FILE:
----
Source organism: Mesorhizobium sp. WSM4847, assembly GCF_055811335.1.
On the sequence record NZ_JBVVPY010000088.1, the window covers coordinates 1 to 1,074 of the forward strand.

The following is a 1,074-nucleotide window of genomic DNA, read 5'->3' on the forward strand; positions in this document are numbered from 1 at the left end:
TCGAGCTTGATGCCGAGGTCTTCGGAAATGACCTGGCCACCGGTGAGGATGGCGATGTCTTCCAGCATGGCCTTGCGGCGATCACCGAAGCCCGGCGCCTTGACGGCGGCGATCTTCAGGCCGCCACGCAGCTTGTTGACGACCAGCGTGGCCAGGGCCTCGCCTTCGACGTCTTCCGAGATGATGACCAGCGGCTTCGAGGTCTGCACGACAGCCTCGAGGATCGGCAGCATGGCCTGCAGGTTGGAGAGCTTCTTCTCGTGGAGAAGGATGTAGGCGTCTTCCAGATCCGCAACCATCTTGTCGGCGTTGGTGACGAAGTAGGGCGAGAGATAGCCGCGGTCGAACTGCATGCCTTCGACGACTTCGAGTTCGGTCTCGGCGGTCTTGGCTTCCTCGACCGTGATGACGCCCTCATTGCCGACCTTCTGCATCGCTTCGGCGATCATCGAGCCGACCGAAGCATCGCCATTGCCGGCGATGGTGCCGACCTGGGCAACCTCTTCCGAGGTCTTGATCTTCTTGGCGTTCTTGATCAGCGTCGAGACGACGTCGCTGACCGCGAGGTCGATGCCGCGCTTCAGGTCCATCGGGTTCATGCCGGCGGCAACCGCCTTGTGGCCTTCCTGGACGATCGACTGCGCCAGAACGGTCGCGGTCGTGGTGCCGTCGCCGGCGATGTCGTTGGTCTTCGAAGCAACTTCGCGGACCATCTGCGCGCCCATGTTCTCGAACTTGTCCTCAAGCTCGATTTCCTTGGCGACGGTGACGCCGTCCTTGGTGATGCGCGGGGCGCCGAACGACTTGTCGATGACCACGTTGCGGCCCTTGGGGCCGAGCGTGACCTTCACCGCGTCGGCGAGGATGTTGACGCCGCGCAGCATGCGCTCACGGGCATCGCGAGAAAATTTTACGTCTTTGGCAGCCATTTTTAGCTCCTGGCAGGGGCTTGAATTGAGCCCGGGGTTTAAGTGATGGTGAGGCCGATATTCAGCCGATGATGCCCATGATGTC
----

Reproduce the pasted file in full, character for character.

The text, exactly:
Source organism: Mesorhizobium sp. WSM4847, assembly GCF_055811335.1.
On the sequence record NZ_JBVVPY010000088.1, the window covers coordinates 1 to 1,074 of the forward strand.

The following is a 1,074-nucleotide window of genomic DNA, read 5'->3' on the forward strand; positions in this document are numbered from 1 at the left end:
TCGAGCTTGATGCCGAGGTCTTCGGAAATGACCTGGCCACCGGTGAGGATGGCGATGTCTTCCAGCATGGCCTTGCGGCGATCACCGAAGCCCGGCGCCTTGACGGCGGCGATCTTCAGGCCGCCACGCAGCTTGTTGACGACCAGCGTGGCCAGGGCCTCGCCTTCGACGTCTTCCGAGATGATGACCAGCGGCTTCGAGGTCTGCACGACAGCCTCGAGGATCGGCAGCATGGCCTGCAGGTTGGAGAGCTTCTTCTCGTGGAGAAGGATGTAGGCGTCTTCCAGATCCGCAACCATCTTGTCGGCGTTGGTGACGAAGTAGGGCGAGAGATAGCCGCGGTCGAACTGCATGCCTTCGACGACTTCGAGTTCGGTCTCGGCGGTCTTGGCTTCCTCGACCGTGATGACGCCCTCATTGCCGACCTTCTGCATCGCTTCGGCGATCATCGAGCCGACCGAAGCATCGCCATTGCCGGCGATGGTGCCGACCTGGGCAACCTCTTCCGAGGTCTTGATCTTCTTGGCGTTCTTGATCAGCGTCGAGACGACGTCGCTGACCGCGAGGTCGATGCCGCGCTTCAGGTCCATCGGGTTCATGCCGGCGGCAACCGCCTTGTGGCCTTCCTGGACGATCGACTGCGCCAGAACGGTCGCGGTCGTGGTGCCGTCGCCGGCGATGTCGTTGGTCTTCGAAGCAACTTCGCGGACCATCTGCGCGCCCATGTTCTCGAACTTGTCCTCAAGCTCGATTTCCTTGGCGACGGTGACGCCGTCCTTGGTGATGCGCGGGGCGCCGAACGACTTGTCGATGACCACGTTGCGGCCCTTGGGGCCGAGCGTGACCTTCACCGCGTCGGCGAGGATGTTGACGCCGCGCAGCATGCGCTCACGGGCATCGCGAGAAAATTTTACGTCTTTGGCAGCCATTTTTAGCTCCTGGCAGGGGCTTGAATTGAGCCCGGGGTTTAAGTGATGGTGAGGCCGATATTCAGCCGATGATGCCCATGATGTC